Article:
About L.A. Coliseum
Known as “The Greatest Stadium in the World”, the Los Angeles Memorial Coliseum, a living memorial to all who served in the U.S. Armed Forces during World War I, has been a civic treasure for generations of Angelenos. The legacy of events and individuals hosted in nine-plus-decades reads like no other: the only venue to host two Summer Olympics (Xth Olympiad in 1932, XXIIIrd Olympiad in 1984) and soon a third (XXXIVth Olympiad in 2028); home to college football’s USC Trojans since 1923 and the UCLA Bruins (1933 - 1981); professional football’s Los Angeles Rams (1946-1979 and 2016-2019), Raiders (1982-1994) and Chargers (1960); hosting three NFL Championships and two Super Bowls; home to the Los Angeles Dodgers (1958-1960) and the 1959 World Series; appearances by U.S. Presidents Franklin D Roosevelt, Dwight Eisenhower, John F. Kennedy, Lyndon Johnson, Richard Nixon, and Ronald Reagan; and international dignitaries such as Martin Luther King, Jr., Cesar Chavez, Pope John Paul II, the Dalai Lama, and Nelson Mandela. From Mick Jagger to the Harlem Globetrotters, the Grateful Dead to Billy Graham, Evel Knievel to Pele, the Memorial Coliseum, named a National and California Historic Landmark in 1984, has been the stage for the unbelievable, the unforgettable, the iconic, and the best in human endeavor and achievement.
Along with the adjacent Sports Arena, the Coliseum is credited with helping to start the migration of professional sports teams to the West Coast. The complex has not only provided a home for the USC Trojans since 1923, but the following sports teams as well:
- Giltinis (2021 – current, MLR)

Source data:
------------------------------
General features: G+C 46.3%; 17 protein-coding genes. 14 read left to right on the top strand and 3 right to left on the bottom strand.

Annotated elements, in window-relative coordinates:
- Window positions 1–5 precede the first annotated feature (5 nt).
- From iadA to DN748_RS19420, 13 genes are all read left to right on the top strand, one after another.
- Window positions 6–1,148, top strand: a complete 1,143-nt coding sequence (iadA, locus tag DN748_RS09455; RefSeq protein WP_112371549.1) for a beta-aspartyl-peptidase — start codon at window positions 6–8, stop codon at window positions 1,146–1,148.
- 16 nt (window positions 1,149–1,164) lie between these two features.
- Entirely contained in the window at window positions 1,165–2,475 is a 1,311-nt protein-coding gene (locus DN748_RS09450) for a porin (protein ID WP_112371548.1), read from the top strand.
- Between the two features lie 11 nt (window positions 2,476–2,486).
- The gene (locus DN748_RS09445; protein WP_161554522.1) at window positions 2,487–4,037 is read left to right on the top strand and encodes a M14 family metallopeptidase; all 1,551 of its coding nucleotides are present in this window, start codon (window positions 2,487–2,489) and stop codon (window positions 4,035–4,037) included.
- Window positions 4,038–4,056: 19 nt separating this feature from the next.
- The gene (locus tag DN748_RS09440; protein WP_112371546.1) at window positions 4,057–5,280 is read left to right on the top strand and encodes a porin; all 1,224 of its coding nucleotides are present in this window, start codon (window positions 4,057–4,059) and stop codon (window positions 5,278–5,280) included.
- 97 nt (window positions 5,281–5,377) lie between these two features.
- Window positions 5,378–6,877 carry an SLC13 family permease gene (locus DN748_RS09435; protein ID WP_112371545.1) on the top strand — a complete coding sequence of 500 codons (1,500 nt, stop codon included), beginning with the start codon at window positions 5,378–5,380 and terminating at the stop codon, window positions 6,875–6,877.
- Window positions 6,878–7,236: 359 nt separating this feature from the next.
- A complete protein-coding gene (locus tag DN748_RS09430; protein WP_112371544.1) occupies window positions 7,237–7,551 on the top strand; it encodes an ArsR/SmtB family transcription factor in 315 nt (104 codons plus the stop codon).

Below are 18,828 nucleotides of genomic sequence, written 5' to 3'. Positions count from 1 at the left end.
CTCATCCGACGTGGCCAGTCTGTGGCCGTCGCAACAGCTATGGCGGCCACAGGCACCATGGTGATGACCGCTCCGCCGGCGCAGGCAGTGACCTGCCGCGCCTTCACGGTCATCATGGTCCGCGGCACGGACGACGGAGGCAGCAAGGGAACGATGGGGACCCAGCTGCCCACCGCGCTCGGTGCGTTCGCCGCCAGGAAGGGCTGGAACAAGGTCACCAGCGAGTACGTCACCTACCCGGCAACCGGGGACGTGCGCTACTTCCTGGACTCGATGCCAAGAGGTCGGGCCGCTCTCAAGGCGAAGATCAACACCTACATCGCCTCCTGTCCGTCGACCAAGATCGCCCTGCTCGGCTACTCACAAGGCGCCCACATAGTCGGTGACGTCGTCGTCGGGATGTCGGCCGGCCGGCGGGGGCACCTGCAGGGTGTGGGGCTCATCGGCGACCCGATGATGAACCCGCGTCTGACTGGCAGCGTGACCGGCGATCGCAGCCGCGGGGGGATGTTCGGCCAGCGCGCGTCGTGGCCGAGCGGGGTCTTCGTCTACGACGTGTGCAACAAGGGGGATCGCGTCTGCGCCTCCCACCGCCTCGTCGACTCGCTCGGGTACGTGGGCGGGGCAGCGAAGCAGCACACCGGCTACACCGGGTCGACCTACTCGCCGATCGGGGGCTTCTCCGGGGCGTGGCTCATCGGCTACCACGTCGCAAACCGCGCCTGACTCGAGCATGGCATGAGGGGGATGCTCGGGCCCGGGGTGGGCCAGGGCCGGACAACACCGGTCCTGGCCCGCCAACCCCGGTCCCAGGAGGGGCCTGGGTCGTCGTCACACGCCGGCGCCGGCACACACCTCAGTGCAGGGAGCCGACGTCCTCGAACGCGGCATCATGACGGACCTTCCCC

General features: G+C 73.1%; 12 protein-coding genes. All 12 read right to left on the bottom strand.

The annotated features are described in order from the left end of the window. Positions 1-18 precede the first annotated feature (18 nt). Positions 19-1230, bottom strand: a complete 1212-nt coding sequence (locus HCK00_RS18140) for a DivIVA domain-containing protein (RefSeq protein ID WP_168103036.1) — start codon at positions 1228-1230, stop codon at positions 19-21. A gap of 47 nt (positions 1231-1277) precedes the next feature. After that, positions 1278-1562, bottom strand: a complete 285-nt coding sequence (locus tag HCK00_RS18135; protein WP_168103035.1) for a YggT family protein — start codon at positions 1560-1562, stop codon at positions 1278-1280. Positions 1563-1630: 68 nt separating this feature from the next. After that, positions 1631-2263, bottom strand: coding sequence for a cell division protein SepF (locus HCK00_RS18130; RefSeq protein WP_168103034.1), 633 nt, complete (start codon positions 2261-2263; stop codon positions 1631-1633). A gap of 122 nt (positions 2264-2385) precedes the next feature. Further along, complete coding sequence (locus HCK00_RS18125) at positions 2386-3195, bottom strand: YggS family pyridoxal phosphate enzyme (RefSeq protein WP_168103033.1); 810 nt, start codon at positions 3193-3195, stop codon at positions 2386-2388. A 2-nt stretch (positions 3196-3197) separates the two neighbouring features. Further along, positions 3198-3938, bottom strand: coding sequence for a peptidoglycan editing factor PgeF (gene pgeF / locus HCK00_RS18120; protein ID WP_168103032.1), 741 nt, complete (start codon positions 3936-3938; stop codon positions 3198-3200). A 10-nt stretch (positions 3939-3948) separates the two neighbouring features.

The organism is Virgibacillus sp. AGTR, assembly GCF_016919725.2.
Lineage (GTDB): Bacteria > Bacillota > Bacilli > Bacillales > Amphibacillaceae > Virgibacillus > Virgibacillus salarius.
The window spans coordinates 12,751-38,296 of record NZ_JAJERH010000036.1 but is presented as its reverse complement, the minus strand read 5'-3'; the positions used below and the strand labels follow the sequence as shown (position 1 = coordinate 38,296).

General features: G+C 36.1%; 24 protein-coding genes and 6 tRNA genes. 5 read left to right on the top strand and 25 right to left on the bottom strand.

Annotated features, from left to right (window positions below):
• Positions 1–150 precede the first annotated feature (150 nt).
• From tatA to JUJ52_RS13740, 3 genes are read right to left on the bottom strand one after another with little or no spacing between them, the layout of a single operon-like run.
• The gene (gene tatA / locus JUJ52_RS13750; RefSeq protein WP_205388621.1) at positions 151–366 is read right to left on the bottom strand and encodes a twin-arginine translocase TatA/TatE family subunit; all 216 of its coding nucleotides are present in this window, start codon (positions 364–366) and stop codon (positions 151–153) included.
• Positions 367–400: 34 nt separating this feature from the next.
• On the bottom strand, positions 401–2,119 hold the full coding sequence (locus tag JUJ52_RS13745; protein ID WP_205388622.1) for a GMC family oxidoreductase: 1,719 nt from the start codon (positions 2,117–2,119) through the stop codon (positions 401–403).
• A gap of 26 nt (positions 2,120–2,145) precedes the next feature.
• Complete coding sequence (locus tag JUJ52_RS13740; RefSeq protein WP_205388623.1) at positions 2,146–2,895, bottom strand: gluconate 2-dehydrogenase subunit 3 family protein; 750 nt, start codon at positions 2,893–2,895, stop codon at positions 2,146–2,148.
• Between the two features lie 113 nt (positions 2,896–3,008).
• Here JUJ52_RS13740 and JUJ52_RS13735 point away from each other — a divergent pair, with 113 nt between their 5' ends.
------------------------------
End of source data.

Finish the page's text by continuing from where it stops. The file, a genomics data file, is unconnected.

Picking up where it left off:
- UCLA Football (1933-1981);
- Rams (from Cleveland, 1946-1979; 2016-2019, NFL);
- Dons (1946-1949, AAFC);
- Dodgers (from Brooklyn, 1958-1961, MLB);
- USC Basketball (1959-2006, NCAA);
- UCLA Basketball (1959-1965, NCAA);
- Chargers (1960, AFL);
- Lakers (from Minneapolis, 1960-1967, NBA);
- Blades (from Spokane, 1961-1967, WHL);
- Kings (1967, NHL);
- Toros (1967, NASL);
- Wolves (1967-1968, NASL);
- Stars (from Anaheim, 1968-1970, ABA);
- Sharks (1972-1974, WHA);
- Aztecs (1977 and 1981, NASL);
- Raiders (from Oakland, 1982-94, NFL);
- Express (1983-1985, USFL);
- Clippers (from San Diego, 1984-1999, NBA);
- Cobras (1988, AFL); and
- Ice Dogs (from San Diego, 1995-1996, IHL)
On March 29, 2008, the LA Dodgers and the Boston Red Sox set a Guinness World Record for the largest attendance ever at a baseball game with a crowd of 115,300. Other historic events include Billy Graham’s appearance in 1963 in front of 134,254 (still an all-time Coliseum record), Nelson Mandela’s 1990 triumphant return to the United States, the first ever Papal Mass by Pope John Paul II in 1987, and the 1976 Bicentennial Spectacular.
The Coliseum has hosted decades of memorable concerts including a “who’s-who” listing of some of rock-n-roll’s greatest artists: The Rolling Stones, Pink Floyd, Bruce Springsteen, U2, Metallica, The Who, The Grateful Dead, Van Halen, Prince, and more!
Known also for hosting soccer competitions, the Coliseum has been the site of more than 500 memorable matches. In fact, the all-time Coliseum attendance record for a soccer match was set on July 26, 2017, as 93,098 fans turned out to see Real Madrid take on Manchester City in the International Champions Cup.
As the Coliseum nears closer to its centennial in 2023, we look forward to seeing what the next 100 years has in store for us here at “The Greatest Stadium in the World”!
"Coliseum History." LA Coliseum, Date: Unavailable, https://www.lacoliseum.com/coliseum-history